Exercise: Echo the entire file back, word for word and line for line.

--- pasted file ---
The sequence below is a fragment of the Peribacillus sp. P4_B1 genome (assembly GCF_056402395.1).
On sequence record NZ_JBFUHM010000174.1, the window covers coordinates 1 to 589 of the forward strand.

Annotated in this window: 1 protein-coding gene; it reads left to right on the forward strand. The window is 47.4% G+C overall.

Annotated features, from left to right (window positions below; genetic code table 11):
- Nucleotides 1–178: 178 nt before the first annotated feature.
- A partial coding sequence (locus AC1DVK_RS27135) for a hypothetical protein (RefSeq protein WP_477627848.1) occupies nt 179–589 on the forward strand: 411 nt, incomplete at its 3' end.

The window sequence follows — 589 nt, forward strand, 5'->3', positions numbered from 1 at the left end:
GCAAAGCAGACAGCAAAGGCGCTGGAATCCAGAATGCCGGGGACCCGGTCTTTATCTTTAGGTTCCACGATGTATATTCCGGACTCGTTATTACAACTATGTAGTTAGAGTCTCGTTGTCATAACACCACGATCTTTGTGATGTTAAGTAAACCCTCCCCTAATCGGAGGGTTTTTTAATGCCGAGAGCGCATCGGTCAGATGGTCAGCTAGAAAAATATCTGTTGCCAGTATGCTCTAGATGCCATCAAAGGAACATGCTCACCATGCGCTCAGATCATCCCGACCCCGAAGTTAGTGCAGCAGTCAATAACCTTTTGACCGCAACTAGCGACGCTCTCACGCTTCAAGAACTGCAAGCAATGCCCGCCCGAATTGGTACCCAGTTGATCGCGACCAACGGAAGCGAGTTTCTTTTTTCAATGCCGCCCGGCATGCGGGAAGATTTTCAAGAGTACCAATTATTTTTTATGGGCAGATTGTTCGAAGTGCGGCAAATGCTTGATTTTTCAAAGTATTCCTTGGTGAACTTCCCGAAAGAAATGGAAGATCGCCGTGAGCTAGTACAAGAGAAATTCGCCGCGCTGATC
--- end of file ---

The sequence below is a fragment of the Peribacillus sp. P4_B1 genome (assembly GCF_056402395.1).
On sequence record NZ_JBFUHM010000174.1, the window covers coordinates 1 to 589 of the forward strand.

Annotated in this window: 1 protein-coding gene; it reads left to right on the forward strand. The window is 47.4% G+C overall.

Annotated features, from left to right (window positions below; genetic code table 11):
- Nucleotides 1–178: 178 nt before the first annotated feature.
- A partial coding sequence (locus AC1DVK_RS27135) for a hypothetical protein (RefSeq protein WP_477627848.1) occupies nt 179–589 on the forward strand: 411 nt, incomplete at its 3' end.

The window sequence follows — 589 nt, forward strand, 5'->3', positions numbered from 1 at the left end:
GCAAAGCAGACAGCAAAGGCGCTGGAATCCAGAATGCCGGGGACCCGGTCTTTATCTTTAGGTTCCACGATGTATATTCCGGACTCGTTATTACAACTATGTAGTTAGAGTCTCGTTGTCATAACACCACGATCTTTGTGATGTTAAGTAAACCCTCCCCTAATCGGAGGGTTTTTTAATGCCGAGAGCGCATCGGTCAGATGGTCAGCTAGAAAAATATCTGTTGCCAGTATGCTCTAGATGCCATCAAAGGAACATGCTCACCATGCGCTCAGATCATCCCGACCCCGAAGTTAGTGCAGCAGTCAATAACCTTTTGACCGCAACTAGCGACGCTCTCACGCTTCAAGAACTGCAAGCAATGCCCGCCCGAATTGGTACCCAGTTGATCGCGACCAACGGAAGCGAGTTTCTTTTTTCAATGCCGCCCGGCATGCGGGAAGATTTTCAAGAGTACCAATTATTTTTTATGGGCAGATTGTTCGAAGTGCGGCAAATGCTTGATTTTTCAAAGTATTCCTTGGTGAACTTCCCGAAAGAAATGGAAGATCGCCGTGAGCTAGTACAAGAGAAATTCGCCGCGCTGATC